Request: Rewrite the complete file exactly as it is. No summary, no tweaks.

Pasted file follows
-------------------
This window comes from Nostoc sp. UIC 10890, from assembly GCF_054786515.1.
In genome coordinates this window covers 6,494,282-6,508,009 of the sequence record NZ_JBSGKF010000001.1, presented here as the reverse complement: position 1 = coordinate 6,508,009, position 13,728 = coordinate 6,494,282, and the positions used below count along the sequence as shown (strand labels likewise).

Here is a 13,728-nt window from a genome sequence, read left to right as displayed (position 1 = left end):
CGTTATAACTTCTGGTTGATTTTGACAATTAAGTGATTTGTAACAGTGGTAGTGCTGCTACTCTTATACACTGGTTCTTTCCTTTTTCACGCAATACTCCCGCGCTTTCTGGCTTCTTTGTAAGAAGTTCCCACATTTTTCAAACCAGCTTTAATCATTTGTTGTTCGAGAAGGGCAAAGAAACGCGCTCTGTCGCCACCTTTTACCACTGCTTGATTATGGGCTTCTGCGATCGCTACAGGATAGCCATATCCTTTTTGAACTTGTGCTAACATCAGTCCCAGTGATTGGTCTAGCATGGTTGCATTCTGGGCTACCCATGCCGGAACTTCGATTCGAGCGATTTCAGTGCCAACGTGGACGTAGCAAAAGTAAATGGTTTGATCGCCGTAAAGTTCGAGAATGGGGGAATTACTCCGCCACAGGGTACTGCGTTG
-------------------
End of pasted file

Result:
This window comes from Nostoc sp. UIC 10890, from assembly GCF_054786515.1.
In genome coordinates this window covers 6,494,282-6,508,009 of the sequence record NZ_JBSGKF010000001.1, presented here as the reverse complement: position 1 = coordinate 6,508,009, position 13,728 = coordinate 6,494,282, and the positions used below count along the sequence as shown (strand labels likewise).

Here is a 13,728-nt window from a genome sequence, read left to right as displayed (position 1 = left end):
CGTTATAACTTCTGGTTGATTTTGACAATTAAGTGATTTGTAACAGTGGTAGTGCTGCTACTCTTATACACTGGTTCTTTCCTTTTTCACGCAATACTCCCGCGCTTTCTGGCTTCTTTGTAAGAAGTTCCCACATTTTTCAAACCAGCTTTAATCATTTGTTGTTCGAGAAGGGCAAAGAAACGCGCTCTGTCGCCACCTTTTACCACTGCTTGATTATGGGCTTCTGCGATCGCTACAGGATAGCCATATCCTTTTTGAACTTGTGCTAACATCAGTCCCAGTGATTGGTCTAGCATGGTTGCATTCTGGGCTACCCATGCCGGAACTTCGATTCGAGCGATTTCAGTGCCAACGTGGACGTAGCAAAAGTAAATGGTTTGATCGCCGTAAAGTTCGAGAATGGGGGAATTACTCCGCCACAGGGTACTGCGTTG